Atypical visual processing has been reported in both dyslexia and autism: conditions that have quite distinct profiles. Yet, few studies make direct comparisons between these conditions, so it is hard to say whether atypical visual processing tells us something specific about either condition, or whether it is a more general marker of atypical development. I will present the results of a study in which we looked at how dyslexic children, autistic children and typically developing children made decisions about visual information, while their brain waves were recorded using electroencephalography (EEG). The results tell us about the stage(s) of processing at which differences arise in dyslexic and autistic children. I will also discuss variability between children and potential practical implications.
Including all learners in schools through student-teacher dialogues
This presentation will explore how all students’ views can be heard in schools, through the use of illustrative examples from two interconnected research studies that took place in five countries and used ‘Inclusive Inquiry’, an innovative approach for developing inclusive lessons (Messiou and Ainscow, 2020). A key feature of the approach is the idea of dialogue. Specifically, some students become researchers, who gather and analyse their classmates’ views about learning and teaching. These views are then used to inform the planning of a lesson, which is done in collaboration between students and teachers with the aim being to ensure that all students can take part. The approach has demonstrated impact on three main areas: teachers’ thinking and practices; student engagement, particularly those that take the role of researchers; and the promotion of inclusive school cultures.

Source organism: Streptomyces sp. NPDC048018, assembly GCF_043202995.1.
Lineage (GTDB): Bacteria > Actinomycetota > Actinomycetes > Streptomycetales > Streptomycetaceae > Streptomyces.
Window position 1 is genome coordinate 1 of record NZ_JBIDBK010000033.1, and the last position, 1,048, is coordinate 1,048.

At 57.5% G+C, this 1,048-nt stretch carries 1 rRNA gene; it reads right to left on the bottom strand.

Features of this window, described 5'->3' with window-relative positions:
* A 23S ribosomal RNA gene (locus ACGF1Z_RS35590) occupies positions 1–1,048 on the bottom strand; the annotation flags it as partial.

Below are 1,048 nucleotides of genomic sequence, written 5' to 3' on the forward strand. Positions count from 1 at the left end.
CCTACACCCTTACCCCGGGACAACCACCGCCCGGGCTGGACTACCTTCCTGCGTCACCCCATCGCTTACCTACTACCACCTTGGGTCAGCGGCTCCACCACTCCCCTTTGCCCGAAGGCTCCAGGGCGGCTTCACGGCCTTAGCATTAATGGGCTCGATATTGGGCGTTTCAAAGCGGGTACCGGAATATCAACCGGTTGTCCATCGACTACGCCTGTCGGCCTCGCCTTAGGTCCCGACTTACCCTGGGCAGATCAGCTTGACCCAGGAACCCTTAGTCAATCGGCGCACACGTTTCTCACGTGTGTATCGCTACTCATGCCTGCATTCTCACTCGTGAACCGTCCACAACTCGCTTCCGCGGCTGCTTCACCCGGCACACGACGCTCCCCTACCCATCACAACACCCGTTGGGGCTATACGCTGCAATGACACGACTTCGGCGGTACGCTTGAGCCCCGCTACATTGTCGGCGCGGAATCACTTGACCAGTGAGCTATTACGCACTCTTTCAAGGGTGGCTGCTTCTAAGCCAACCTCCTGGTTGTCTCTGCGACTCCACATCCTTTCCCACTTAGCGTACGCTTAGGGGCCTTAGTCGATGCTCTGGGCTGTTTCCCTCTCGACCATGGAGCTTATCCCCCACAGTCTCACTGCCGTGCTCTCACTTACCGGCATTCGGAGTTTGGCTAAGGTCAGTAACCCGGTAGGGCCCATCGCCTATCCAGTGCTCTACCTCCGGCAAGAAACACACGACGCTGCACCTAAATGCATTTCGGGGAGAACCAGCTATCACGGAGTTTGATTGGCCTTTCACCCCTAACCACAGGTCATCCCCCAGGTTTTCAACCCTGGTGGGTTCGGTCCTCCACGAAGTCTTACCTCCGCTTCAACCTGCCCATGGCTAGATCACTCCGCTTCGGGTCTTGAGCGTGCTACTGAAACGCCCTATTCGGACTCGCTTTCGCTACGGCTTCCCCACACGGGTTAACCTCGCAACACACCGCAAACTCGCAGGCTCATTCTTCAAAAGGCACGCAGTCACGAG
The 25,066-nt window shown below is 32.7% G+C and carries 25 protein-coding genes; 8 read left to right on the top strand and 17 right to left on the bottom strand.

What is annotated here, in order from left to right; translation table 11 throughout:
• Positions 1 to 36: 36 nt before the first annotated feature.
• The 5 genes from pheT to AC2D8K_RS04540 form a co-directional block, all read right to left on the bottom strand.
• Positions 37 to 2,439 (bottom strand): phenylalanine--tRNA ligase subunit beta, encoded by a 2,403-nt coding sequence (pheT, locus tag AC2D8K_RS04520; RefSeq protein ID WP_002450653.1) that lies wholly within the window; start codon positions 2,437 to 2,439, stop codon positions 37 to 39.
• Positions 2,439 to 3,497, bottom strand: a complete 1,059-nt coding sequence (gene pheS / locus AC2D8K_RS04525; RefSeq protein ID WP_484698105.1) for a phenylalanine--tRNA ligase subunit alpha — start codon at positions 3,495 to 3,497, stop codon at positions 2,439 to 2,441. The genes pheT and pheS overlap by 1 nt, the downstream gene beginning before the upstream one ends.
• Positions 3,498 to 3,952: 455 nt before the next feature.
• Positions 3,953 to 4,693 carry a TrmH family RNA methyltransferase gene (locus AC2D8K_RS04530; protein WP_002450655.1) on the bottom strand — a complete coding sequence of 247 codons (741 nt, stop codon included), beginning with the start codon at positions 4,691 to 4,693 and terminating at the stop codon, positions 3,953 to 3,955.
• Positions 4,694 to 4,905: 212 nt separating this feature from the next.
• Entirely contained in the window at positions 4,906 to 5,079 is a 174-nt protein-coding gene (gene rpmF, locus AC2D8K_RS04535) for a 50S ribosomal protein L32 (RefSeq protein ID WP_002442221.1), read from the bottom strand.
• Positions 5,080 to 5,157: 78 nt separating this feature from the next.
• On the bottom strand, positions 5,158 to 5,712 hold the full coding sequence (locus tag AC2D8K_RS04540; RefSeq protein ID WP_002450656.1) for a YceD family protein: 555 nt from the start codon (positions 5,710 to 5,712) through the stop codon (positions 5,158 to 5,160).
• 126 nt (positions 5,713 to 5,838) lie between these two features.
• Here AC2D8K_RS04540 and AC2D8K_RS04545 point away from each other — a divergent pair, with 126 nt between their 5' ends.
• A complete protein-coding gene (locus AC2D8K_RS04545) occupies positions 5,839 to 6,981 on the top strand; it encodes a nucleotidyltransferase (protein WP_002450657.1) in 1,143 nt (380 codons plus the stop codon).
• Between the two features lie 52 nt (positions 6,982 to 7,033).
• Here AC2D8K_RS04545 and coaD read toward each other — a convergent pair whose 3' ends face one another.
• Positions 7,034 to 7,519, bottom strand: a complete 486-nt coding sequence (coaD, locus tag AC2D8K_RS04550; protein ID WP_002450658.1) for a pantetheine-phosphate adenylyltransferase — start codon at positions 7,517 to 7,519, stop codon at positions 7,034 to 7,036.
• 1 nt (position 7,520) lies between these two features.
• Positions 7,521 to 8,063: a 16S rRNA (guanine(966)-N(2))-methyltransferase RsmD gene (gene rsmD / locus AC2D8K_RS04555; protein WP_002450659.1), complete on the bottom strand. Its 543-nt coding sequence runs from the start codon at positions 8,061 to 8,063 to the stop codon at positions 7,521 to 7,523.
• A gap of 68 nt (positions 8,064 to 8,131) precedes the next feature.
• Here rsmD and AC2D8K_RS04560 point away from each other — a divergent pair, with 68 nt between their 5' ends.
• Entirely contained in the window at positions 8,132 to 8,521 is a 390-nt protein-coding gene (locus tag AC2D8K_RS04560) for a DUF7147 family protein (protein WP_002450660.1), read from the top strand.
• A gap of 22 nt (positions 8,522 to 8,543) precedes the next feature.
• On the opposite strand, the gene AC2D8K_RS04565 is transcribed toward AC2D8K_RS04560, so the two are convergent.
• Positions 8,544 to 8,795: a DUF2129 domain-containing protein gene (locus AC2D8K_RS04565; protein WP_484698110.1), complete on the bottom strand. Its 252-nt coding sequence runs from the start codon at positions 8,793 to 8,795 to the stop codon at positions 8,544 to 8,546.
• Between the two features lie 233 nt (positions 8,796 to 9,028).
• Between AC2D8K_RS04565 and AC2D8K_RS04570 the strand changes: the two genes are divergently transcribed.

Dyslexia and the Phonology-Reading Disconnection Hypothesis: Why it Doesn’t Tell the Whole Story!